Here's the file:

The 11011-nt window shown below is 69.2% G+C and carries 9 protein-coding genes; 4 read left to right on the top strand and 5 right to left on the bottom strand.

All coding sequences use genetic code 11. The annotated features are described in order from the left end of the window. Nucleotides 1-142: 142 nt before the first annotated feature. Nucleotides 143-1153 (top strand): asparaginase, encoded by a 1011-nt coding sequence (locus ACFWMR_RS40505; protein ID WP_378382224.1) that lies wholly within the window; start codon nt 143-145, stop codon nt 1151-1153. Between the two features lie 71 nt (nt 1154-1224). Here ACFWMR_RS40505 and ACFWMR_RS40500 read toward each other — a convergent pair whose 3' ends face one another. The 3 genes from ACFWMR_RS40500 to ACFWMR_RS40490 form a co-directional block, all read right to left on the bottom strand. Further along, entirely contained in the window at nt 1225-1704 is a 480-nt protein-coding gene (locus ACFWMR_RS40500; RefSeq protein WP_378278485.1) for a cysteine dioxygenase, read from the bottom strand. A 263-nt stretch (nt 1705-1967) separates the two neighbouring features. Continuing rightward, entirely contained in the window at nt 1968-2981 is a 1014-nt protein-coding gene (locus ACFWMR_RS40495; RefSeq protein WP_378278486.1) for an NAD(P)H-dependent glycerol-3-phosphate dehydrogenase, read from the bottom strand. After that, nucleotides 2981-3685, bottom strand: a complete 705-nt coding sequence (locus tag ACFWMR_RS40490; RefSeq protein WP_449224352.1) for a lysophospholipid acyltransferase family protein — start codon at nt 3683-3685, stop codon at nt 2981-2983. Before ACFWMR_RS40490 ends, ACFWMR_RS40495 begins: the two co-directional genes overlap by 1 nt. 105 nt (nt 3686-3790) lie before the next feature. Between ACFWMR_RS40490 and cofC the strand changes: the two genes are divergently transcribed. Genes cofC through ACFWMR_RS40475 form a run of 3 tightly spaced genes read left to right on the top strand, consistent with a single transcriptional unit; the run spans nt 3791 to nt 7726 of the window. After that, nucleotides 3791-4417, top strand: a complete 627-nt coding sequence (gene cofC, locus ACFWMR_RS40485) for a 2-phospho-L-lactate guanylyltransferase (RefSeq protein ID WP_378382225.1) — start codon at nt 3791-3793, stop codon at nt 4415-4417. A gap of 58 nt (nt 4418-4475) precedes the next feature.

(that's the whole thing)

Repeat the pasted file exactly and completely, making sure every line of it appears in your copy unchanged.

The 11011-nt window shown below is 69.2% G+C and carries 9 protein-coding genes; 4 read left to right on the top strand and 5 right to left on the bottom strand.

All coding sequences use genetic code 11. The annotated features are described in order from the left end of the window. Nucleotides 1-142: 142 nt before the first annotated feature. Nucleotides 143-1153 (top strand): asparaginase, encoded by a 1011-nt coding sequence (locus ACFWMR_RS40505; protein ID WP_378382224.1) that lies wholly within the window; start codon nt 143-145, stop codon nt 1151-1153. Between the two features lie 71 nt (nt 1154-1224). Here ACFWMR_RS40505 and ACFWMR_RS40500 read toward each other — a convergent pair whose 3' ends face one another. The 3 genes from ACFWMR_RS40500 to ACFWMR_RS40490 form a co-directional block, all read right to left on the bottom strand. Further along, entirely contained in the window at nt 1225-1704 is a 480-nt protein-coding gene (locus ACFWMR_RS40500; RefSeq protein WP_378278485.1) for a cysteine dioxygenase, read from the bottom strand. A 263-nt stretch (nt 1705-1967) separates the two neighbouring features. Continuing rightward, entirely contained in the window at nt 1968-2981 is a 1014-nt protein-coding gene (locus ACFWMR_RS40495; RefSeq protein WP_378278486.1) for an NAD(P)H-dependent glycerol-3-phosphate dehydrogenase, read from the bottom strand. After that, nucleotides 2981-3685, bottom strand: a complete 705-nt coding sequence (locus tag ACFWMR_RS40490; RefSeq protein WP_449224352.1) for a lysophospholipid acyltransferase family protein — start codon at nt 3683-3685, stop codon at nt 2981-2983. Before ACFWMR_RS40490 ends, ACFWMR_RS40495 begins: the two co-directional genes overlap by 1 nt. 105 nt (nt 3686-3790) lie before the next feature. Between ACFWMR_RS40490 and cofC the strand changes: the two genes are divergently transcribed. Genes cofC through ACFWMR_RS40475 form a run of 3 tightly spaced genes read left to right on the top strand, consistent with a single transcriptional unit; the run spans nt 3791 to nt 7726 of the window. After that, nucleotides 3791-4417, top strand: a complete 627-nt coding sequence (gene cofC, locus ACFWMR_RS40485) for a 2-phospho-L-lactate guanylyltransferase (RefSeq protein ID WP_378382225.1) — start codon at nt 3791-3793, stop codon at nt 4415-4417. A gap of 58 nt (nt 4418-4475) precedes the next feature.